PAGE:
RB: What is the IIHF doing to try and expand hockey’s presence in these Asian markets?
RF: We elected last year a very young Hong Kong Chinese, Thomas Wu (vice president), who has a big passion for our game. He studied in North America, actually he was in Stanford, and he started to play hockey here in North America. We have a so-called Asian office in Hong Kong where we help the Asian Federation to improve involvement programs, advise, training camps, games and everything like that. I’m very focused on China, having discussions with the sports minister there, trying to convince him to start the program. We have only 500 registered hockey players in China. 500! In a country of 1.4 billion people. They have ice rinks, but they use it for short track (speed skating) and figure skating, where they make their medals. The Chinese delegation in London that made most of the medals in the Olympic Games, none came in a team sport. So team sport is not really very popular in China.
RB: With so much information available now about head injuries and their long-term effects on players, especially kids, how do you convince parents to still enroll their children in this game?
RF: There’s nothing to do more than just protect the safety and health of our players. The rules are very important. When something is happening, how you suspend is important. This is two ways to prevent. Education is key, especially in youth. Not having bodychecking in youth hockey is I think a very good point to make. Hockey is a body contact game, but it’s not a game where you have a free ticket or license to go on the ice and nearly kill somebody. It is not. Hockey to me has another meaning. I would say putting the rules together and giving the coaches a better education on how to educate players and teach them respect, this will help make our game safer. We will never avoid accidents. We have a contact sport where the speed is very high, but we should not have a game where people think they can act like a Roman Gladiator.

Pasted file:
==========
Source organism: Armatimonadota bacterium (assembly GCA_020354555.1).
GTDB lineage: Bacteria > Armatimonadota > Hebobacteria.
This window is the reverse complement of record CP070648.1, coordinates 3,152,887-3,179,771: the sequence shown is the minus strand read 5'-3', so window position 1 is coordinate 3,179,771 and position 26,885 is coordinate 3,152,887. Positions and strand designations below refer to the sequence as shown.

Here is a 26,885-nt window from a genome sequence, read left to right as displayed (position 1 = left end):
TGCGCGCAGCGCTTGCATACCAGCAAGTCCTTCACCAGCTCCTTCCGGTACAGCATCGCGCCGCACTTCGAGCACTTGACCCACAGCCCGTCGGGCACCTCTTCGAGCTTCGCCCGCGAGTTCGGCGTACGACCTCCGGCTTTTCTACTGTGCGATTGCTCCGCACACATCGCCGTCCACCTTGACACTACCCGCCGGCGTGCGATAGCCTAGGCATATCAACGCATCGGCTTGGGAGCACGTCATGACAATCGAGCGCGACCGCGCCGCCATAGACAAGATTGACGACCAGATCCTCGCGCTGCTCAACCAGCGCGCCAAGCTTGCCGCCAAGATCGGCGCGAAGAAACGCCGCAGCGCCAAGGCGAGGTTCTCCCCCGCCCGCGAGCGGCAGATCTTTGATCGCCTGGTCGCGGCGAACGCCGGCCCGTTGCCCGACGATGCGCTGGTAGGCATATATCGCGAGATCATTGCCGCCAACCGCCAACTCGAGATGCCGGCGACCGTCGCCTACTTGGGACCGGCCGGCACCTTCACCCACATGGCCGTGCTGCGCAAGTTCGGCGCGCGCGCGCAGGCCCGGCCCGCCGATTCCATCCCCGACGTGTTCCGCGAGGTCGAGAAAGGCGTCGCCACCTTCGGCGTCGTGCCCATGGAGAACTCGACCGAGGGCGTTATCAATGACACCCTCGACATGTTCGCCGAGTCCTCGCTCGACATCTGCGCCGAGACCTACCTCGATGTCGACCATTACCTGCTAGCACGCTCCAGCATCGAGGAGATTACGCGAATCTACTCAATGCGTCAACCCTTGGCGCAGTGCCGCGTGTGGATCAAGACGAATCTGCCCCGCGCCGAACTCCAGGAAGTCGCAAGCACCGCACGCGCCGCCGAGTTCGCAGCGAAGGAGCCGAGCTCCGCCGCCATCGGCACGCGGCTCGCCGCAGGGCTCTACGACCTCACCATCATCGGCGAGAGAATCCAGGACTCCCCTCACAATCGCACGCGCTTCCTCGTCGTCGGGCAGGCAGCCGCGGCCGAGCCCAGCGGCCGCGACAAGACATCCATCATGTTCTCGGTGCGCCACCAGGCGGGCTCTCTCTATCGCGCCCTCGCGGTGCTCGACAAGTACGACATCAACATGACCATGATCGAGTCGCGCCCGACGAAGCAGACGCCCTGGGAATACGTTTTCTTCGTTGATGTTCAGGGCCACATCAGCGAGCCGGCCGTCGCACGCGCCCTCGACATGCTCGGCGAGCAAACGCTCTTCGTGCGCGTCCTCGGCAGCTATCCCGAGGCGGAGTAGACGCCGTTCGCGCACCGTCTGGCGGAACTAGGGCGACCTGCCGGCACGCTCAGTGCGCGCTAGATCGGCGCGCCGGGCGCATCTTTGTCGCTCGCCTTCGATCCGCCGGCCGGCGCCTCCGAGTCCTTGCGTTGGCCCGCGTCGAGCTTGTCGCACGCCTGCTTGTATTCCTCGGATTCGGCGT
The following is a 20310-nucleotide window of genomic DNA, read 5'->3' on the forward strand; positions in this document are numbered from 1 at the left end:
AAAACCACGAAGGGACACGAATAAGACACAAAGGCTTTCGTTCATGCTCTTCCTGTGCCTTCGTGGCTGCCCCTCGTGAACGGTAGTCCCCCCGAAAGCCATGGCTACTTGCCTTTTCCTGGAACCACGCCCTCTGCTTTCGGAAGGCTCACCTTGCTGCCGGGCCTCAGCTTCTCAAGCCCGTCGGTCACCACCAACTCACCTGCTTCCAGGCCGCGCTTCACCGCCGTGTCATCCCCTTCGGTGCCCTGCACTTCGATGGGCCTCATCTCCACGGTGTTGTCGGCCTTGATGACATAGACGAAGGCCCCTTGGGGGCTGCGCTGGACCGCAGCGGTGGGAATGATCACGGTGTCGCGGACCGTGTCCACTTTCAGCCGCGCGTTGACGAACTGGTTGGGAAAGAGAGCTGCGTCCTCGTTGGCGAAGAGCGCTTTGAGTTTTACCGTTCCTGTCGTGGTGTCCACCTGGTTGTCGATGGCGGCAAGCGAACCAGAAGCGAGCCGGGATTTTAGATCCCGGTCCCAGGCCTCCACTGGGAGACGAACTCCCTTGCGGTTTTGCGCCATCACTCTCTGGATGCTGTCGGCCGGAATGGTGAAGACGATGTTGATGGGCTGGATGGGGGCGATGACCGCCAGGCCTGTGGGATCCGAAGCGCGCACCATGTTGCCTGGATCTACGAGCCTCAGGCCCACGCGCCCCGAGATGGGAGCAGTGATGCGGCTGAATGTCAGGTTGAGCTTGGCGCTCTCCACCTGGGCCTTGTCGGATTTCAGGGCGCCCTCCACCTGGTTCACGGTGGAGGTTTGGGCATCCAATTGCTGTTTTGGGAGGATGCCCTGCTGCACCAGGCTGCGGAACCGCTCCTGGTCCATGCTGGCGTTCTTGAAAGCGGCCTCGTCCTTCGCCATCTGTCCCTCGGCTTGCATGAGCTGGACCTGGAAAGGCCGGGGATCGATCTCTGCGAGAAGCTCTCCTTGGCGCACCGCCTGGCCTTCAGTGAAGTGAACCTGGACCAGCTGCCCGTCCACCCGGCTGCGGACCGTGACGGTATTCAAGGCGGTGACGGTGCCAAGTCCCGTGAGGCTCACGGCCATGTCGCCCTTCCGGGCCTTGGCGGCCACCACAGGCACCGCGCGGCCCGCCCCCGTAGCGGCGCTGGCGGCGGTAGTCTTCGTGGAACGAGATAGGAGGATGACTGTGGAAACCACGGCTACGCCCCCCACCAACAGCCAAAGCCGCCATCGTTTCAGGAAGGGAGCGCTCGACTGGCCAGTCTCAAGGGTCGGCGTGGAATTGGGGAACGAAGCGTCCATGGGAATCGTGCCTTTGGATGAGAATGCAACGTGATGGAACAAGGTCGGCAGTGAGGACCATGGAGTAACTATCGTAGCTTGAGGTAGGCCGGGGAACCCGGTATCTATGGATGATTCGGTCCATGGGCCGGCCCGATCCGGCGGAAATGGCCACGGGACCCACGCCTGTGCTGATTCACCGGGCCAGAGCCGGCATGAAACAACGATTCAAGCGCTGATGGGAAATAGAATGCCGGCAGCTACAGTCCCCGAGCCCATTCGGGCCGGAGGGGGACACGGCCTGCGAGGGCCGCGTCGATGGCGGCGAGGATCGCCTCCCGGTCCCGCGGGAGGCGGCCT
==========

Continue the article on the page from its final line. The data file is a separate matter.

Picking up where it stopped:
RB: So much about improving this comes back to coaching at the grassroots level…
RF: It is. They have a very huge responsibility. On our side, we have to put our rules together. We have our rule changes in May after our rule congress and we have people working with experts to have a look at how we can reduce the speed. Bringing back the red line offside is one of the questions we will consider. Some people are even asking if we do not allow bodychecking in the neutral zone. Statistically we have most of our injuries in the neutral zone where the speed is very high. The higher the speed the more severe the injury. Like a car. But it’s the best game in the world, we also have to protect our game. Not to have a chicken game. Hockey is great because there is this body contact, this fight to it. But we have to do the best to protect the players.
RB: And that’s the challenge, isn’t it? How do you balance the skill with the toughness?
RF: That’s the fight everyday. Coaches are very, very important at all levels to control the game with the referees and rules. Coaches are key in this. When I hear a coach say “kill him” I have a problem.
RB: What did you think of the CHL’s decision to ban European goalies from their drafts?
RF: I’m not so in favor of bans, but I can understand. We have the same in Europe where some federations have limitations on imports. There’s always a reason. Since many, many years ago I’ve spoken with Canadian and American responsible people and especially so with Gary (Bettman) “why do you need to take so many players out of Europe?” Let them maybe play and grow and get mature before you take them. We lose every year about 60 going to sign an NHL contract. Between 40 and 60 depending on the year. Only a few of them can play in the NHL. The rest are more or less disappearing. It’s a big loss for Europe, big loss for hockey.